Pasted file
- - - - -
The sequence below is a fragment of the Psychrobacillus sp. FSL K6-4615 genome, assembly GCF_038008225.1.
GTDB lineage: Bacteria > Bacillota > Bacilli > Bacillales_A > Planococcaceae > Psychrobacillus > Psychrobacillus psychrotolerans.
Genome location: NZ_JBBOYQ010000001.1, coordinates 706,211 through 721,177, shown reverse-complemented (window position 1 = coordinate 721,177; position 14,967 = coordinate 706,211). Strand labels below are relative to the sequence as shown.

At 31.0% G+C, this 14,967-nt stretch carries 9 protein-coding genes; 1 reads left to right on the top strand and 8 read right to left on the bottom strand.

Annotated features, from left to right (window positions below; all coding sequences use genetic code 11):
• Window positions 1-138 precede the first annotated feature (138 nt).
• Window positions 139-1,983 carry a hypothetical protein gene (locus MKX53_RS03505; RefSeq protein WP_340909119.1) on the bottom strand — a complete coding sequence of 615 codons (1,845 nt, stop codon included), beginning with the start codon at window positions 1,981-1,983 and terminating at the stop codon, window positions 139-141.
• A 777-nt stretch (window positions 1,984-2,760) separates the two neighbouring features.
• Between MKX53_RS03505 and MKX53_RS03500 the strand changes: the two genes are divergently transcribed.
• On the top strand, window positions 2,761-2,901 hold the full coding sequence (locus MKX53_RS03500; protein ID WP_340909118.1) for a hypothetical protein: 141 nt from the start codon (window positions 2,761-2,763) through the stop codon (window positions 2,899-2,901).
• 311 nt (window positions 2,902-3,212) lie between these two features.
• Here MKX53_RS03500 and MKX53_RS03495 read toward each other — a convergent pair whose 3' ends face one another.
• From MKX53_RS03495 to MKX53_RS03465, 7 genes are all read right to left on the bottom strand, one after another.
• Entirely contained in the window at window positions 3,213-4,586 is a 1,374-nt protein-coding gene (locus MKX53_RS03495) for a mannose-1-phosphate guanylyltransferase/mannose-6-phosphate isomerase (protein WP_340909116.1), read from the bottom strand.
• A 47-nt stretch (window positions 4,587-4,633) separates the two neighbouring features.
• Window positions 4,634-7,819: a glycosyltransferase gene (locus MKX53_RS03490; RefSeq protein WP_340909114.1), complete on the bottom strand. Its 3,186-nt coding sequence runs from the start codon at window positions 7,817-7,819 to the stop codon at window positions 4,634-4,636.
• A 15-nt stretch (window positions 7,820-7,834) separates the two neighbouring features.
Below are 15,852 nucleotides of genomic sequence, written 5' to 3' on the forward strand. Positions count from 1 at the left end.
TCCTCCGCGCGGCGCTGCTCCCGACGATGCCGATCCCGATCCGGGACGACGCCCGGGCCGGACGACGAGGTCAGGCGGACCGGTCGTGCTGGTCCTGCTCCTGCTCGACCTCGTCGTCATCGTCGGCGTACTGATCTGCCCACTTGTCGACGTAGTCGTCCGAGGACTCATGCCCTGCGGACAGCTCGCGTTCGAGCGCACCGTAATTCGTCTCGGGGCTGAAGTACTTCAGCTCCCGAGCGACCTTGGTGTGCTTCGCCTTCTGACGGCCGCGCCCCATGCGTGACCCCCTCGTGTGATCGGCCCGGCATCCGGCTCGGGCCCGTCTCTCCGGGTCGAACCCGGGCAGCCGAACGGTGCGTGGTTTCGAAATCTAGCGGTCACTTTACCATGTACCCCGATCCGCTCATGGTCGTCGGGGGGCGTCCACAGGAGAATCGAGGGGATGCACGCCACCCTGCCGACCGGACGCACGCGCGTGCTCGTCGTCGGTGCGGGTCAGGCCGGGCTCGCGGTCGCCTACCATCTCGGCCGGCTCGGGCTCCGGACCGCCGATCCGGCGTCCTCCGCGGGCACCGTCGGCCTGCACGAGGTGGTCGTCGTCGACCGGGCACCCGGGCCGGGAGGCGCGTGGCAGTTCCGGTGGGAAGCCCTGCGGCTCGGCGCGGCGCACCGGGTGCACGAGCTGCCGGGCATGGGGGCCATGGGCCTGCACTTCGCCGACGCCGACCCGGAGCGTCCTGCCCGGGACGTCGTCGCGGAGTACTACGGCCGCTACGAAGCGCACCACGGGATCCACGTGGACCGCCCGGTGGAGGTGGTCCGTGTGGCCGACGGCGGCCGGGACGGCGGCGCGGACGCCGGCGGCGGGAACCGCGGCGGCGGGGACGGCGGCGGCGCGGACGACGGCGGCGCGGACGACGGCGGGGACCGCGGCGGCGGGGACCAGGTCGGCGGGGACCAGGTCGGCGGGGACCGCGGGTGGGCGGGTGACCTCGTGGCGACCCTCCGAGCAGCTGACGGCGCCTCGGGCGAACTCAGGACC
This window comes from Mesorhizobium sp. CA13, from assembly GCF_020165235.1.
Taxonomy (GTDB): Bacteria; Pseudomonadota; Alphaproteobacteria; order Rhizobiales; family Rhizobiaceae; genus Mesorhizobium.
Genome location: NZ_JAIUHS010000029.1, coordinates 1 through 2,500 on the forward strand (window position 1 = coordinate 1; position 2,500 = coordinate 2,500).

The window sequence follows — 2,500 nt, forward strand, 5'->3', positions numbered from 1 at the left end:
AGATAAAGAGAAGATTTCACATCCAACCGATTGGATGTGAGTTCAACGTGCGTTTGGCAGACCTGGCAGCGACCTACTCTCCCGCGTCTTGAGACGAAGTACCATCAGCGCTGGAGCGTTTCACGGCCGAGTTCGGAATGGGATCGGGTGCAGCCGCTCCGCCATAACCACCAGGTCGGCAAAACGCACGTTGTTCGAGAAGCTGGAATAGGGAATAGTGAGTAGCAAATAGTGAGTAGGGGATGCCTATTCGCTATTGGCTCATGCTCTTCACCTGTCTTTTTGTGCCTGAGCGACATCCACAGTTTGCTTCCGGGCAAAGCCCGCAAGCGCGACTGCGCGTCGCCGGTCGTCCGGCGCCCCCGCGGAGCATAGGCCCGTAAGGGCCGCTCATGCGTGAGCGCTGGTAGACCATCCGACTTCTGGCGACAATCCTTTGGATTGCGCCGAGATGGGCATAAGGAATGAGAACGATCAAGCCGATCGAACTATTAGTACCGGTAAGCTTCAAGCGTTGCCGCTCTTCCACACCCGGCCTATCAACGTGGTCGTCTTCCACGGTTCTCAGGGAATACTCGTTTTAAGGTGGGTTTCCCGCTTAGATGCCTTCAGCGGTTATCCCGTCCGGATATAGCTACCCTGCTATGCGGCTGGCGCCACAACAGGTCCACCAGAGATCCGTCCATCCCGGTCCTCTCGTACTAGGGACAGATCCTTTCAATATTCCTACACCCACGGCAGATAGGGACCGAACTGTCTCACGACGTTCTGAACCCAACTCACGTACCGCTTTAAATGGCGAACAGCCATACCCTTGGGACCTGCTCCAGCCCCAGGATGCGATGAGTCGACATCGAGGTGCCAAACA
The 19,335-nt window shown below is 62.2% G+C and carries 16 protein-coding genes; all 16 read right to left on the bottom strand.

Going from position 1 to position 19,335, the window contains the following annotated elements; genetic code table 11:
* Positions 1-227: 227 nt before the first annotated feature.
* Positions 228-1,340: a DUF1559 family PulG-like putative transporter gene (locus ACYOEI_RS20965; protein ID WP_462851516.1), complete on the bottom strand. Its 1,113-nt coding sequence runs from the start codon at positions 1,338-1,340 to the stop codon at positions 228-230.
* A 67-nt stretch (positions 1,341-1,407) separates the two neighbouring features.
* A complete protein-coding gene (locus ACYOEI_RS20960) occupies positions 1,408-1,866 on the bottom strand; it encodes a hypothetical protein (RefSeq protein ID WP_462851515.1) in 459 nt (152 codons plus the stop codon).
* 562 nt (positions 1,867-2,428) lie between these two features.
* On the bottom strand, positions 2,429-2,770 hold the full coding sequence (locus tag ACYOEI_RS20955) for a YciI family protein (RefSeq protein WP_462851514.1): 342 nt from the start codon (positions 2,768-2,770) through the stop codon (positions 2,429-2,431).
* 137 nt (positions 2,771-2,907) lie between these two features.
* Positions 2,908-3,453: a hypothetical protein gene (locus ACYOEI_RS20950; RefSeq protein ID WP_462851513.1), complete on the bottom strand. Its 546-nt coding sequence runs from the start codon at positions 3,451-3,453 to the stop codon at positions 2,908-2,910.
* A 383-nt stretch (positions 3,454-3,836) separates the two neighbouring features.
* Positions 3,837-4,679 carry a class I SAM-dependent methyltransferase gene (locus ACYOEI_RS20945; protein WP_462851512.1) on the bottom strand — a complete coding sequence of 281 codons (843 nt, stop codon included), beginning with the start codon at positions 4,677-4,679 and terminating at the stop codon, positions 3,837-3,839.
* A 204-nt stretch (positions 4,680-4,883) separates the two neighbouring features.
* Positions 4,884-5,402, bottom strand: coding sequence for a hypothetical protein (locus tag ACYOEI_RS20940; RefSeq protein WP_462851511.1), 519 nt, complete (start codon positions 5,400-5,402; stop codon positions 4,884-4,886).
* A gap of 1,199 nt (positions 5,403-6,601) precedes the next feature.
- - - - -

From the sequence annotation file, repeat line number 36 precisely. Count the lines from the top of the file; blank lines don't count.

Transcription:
* Positions 3,837-4,679 carry a class I SAM-dependent methyltransferase gene (locus ACYOEI_RS20945; protein WP_462851512.1) on the bottom strand — a complete coding sequence of 281 codons (843 nt, stop codon included), beginning with the start codon at positions 4,677-4,679 and terminating at the stop codon, positions 3,837-3,839.